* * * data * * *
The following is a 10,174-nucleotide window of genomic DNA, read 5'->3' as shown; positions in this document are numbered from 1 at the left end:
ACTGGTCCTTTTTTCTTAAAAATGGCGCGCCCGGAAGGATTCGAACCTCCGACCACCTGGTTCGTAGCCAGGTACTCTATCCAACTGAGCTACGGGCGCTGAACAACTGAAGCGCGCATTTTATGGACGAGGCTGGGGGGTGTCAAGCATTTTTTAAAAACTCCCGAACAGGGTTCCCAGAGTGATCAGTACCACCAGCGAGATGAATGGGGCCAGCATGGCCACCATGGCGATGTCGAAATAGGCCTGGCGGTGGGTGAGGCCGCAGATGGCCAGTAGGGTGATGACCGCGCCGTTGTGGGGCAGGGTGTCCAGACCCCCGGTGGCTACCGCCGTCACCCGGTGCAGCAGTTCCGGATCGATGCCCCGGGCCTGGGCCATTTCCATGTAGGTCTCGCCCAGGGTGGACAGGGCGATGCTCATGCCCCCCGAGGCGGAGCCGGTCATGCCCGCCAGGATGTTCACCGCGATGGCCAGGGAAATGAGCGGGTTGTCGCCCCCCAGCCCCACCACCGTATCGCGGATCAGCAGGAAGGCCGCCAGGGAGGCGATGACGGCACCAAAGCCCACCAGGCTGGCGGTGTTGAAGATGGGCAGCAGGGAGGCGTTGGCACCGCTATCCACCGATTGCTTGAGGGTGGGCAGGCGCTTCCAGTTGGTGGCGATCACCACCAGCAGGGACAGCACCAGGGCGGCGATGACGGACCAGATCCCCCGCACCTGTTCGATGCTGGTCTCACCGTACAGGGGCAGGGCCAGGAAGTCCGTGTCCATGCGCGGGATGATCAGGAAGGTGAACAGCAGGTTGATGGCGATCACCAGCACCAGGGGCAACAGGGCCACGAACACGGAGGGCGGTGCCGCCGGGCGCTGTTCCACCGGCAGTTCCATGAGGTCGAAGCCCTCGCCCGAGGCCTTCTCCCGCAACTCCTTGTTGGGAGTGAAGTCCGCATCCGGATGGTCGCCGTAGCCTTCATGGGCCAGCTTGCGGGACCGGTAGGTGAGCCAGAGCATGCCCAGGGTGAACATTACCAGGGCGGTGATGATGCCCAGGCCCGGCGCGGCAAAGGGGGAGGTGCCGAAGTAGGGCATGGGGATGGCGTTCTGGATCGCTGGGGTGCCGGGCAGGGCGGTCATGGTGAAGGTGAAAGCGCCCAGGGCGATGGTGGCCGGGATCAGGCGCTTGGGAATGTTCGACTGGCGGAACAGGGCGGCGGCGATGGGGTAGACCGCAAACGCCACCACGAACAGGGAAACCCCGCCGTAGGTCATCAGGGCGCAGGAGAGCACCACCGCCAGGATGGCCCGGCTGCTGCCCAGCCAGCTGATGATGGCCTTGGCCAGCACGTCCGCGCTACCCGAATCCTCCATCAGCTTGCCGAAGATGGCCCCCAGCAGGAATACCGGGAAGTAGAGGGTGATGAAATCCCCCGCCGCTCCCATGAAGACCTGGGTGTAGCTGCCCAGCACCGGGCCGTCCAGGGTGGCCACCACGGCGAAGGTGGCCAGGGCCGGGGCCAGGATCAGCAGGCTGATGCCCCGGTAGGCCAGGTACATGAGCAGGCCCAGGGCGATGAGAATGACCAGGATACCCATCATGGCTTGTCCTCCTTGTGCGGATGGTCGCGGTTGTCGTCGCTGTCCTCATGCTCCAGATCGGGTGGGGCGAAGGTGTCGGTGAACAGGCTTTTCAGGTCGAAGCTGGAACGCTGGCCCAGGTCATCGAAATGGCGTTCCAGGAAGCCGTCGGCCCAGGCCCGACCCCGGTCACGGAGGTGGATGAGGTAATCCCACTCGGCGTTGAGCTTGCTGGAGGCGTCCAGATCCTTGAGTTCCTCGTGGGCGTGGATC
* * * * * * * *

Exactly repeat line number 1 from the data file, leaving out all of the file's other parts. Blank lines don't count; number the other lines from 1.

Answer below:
The following is a 10,174-nucleotide window of genomic DNA, read 5'->3' as shown; positions in this document are numbered from 1 at the left end: